People talk of a New York state of mind (below are the lyrics of the song by Billy Joel). Surely, there’s a Singapore state of mind, too.
I was reading what Prime Minister Lee Hsien Loong told reporters from Singapore after a two-day Asean summit in Phnom Penh.
Citing the furore over blog posts by National University of Singapore scholar Sun Xu, who is from China, Mr Lee said: “He shouldn’t have made that blog post. He did. He has been chastised. He has been disciplined. He has expressed his contrition. He’s sorry about it. And I think we should accept that. We should have been able to move on from that and deal with it as one person who mis-spoke.”
He added: “We should not because of one incident make that into an issue – that all immigrants are like that.”
I am sure the Prime Minister is right. The reason people settle in Singapore is they come to like it. They may have moved in for the money and the convenience, the economic opportunities, but I am sure most of them assimilate. How can one not like at least some of the things about Singapore? It grows on you. Even if you are not in Singapore, a picture, a news report, a poem can remind you of Singapore. The feeling can be so intense, the image so vivid.
Take this poem, for instance, which I just read on the Online Quarterly Review of Singapore. It’s beautiful:
The sky, the sea and the dog
By Judith Huang
The big sky laps the wooden planks,
string bean poles hold nothing but themselves,
sticking out like a ratted wall
on both sides, it and its reflection.
The sea is something spiritual to me,
said the round woman, on the dark-sand beach.
The dog we watch with a wary eye
is magical because he swims and drifts
between the wall, where he leaps from pole to pole
and our dark beach, and sniffs at our charred fire,
and when we wake the kelong is at sea,
and seems a fence, a fence that strangely moved
in the deep night, and loomed in front of me.
We were fevered with the blankets’ cold,
and the rain’s cold, and so we left
that place dripping, sandy plastic bags
on our sore bums, on rusty mountain bikes,
and never saw the floating dog again.
Oh, I also loved this poem about Singapore.
A Malaysian Comes to Singapore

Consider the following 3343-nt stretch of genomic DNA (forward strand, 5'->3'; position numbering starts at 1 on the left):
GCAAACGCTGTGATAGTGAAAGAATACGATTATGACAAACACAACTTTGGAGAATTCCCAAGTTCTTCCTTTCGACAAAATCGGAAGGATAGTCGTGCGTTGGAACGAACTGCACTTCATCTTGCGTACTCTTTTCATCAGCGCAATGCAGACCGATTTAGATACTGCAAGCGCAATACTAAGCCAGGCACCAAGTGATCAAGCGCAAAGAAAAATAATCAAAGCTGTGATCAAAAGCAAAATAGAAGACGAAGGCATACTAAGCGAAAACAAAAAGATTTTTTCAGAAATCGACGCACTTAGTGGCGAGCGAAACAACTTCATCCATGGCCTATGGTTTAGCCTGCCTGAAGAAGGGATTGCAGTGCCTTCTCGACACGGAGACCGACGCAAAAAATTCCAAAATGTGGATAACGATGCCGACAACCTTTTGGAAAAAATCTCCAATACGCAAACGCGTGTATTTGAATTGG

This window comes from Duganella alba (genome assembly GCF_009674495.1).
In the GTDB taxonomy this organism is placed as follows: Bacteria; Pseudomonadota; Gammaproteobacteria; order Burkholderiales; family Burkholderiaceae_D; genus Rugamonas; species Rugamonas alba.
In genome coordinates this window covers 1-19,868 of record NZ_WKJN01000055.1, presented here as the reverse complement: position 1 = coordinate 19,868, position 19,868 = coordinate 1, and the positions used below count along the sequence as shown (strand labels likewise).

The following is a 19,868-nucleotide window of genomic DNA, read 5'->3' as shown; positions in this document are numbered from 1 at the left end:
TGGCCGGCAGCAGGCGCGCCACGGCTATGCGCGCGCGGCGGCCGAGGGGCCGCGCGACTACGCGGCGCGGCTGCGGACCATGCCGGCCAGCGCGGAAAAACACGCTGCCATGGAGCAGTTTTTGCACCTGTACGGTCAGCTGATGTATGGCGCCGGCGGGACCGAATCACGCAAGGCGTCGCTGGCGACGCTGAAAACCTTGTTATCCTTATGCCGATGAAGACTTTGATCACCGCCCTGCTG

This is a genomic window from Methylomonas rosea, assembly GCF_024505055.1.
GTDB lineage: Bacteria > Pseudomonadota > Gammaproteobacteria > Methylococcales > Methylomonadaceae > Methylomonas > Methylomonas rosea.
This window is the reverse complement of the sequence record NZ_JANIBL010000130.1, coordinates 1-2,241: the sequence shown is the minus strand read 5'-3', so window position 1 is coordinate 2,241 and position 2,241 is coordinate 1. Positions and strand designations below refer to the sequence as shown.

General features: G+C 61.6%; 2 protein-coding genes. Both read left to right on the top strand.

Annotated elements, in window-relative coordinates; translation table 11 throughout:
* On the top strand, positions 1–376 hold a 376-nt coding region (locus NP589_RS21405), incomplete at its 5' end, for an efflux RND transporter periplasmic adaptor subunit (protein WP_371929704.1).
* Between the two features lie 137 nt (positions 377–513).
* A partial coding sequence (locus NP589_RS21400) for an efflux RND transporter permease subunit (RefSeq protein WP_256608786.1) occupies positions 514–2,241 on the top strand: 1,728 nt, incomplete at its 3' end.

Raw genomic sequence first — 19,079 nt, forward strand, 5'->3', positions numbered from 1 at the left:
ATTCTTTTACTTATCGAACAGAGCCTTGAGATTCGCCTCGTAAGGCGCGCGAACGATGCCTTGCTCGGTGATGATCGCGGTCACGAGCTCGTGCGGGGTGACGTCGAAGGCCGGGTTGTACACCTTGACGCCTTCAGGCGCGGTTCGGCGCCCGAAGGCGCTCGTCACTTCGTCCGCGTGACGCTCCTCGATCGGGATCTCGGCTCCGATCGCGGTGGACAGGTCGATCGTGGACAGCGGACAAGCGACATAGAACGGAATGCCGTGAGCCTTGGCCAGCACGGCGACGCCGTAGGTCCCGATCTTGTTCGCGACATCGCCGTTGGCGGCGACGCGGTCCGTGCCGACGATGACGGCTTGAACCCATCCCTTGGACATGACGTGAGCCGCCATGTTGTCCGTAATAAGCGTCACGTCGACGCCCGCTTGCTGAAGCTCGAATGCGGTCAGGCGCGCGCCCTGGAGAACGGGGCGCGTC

By Irian Way
The checkpoint looks bigger than Singapore!
Glossy doors and uniforms slide aside
Automatically, away from lips curved
Like whips, neatly fixed over the preserved
Tips of blunted nails. They key us inside
The system, and then we’re off as before
Down the expressway – though now everything
Is in English, all but stray traces
Of race safely effaced in the bright
White letters of white words bleaching places
And faces. They wait at the crossing
(Here the traffic lights actually function!)
– then tick on scentless feet through the doors
Of nine-to-five jobs, across citrus-washed floors
Stacked sky-high in this “city in a garden”
Where the manicured trees trapped in the breeze
Of our engines tremble.
Green leaves, blue seas,
In the shadow of whitewashed HDBs
Clean as teeth in the gold maw of a lion
God – it’s a colouring book of a country,
Waiting for a story.
The foregoing poem appeared in the Quarterly Literary Review of Singapore in July 2008. Quite a lot has happened since then. There have been new chapters, new developments in the Singapore story.
Finally, here are the lyrics of New York State of Mind by Billy Joel.
Some folks like to get away
Take a holiday from the neighbourhood
Hop a flight to Miami Beach
Or to Hollywood
But I’m taking a Greyhound
On the Hudson River Line
I’m in a New York state of mind
I’ve seen all the movie stars
In their fancy cars and their limousines
Been high in the Rockies under the evergreens
But I know what I’m needing
And I don’t want to waste more time
I’m in a New York state of mind
Me? I am in a Singapore state of mind.